The macula is located in the middle of the retina and gives our eyes the clear, central vision that we need for reading, driving and distinguishing details. A small tear or break in the macula is called a macular hole, and is most commonly caused by the separation or shrinkage of the vitreous (a gel-like substance in the eye) from the retina.
Macular holes often begin gradually and, in the early stages, patients may have a slight distortion or blurriness when they look straight ahead, and objects can appear twisted or wavy. A macular hole usually occurs in three stages: foveal detachments, partial-thickness holes, and full-thickness holes.
A complete eye exam with an ophthalmologist is needed for a correct diagnosis and while there is a small percentage that will heal on their own, the majority of macular holes will worsen without treatment and can threaten a person’s eyesight.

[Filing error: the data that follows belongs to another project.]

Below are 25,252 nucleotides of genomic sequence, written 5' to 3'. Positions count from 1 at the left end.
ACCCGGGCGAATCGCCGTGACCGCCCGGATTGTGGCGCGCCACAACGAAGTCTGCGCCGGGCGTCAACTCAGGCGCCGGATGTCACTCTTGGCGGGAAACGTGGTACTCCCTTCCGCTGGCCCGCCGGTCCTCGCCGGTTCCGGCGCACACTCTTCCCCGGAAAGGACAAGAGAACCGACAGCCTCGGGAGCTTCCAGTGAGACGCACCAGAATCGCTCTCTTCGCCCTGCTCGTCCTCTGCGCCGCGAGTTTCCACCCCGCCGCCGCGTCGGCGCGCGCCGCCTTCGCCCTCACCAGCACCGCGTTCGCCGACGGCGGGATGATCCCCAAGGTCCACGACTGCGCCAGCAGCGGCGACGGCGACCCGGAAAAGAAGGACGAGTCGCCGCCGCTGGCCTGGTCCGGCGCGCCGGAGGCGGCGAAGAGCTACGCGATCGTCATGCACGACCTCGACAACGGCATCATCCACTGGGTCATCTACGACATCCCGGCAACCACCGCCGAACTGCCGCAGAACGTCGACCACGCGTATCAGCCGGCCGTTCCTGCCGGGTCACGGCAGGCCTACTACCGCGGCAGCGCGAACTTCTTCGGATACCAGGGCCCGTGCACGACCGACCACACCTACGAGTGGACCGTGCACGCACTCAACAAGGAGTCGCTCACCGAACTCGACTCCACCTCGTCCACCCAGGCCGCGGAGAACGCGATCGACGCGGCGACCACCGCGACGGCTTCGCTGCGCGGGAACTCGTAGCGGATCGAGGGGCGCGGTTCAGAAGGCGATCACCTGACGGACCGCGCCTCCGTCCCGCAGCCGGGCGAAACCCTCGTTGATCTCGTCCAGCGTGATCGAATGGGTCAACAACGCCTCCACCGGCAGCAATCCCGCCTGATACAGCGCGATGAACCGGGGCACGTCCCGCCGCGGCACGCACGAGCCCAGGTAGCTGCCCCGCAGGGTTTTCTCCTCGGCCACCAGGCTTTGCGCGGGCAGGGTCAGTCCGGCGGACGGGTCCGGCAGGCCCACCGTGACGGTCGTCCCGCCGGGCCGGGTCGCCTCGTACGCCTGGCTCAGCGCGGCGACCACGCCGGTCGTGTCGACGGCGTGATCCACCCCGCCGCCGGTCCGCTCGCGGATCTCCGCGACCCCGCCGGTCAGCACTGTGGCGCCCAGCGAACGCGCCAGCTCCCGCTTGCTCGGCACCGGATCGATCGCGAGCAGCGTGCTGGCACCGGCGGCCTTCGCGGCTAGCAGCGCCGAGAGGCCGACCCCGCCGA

Macular holes typically are treated with a surgical procedure, called a vitrectomy. During this surgery, the retina specialist removes the eye’s vitreous gel to prevent it from separating from the retina and allowing other eye fluids to leak behind the retina, which can worsen the condition.
During a vitrectomy, the vitreous is replaced with a bubble mixture of gas and air that puts pressure on the edges of the macular hole, allowing it to heal. In order for the bubble to press against the macula and seal the hole, however, a patient has to remain in a face-down posit ion for several days. Over a period of time, the air and gas bubble is eventually reabsorbed by the eye and the vitreous cavity will refill with natural eye fluid.
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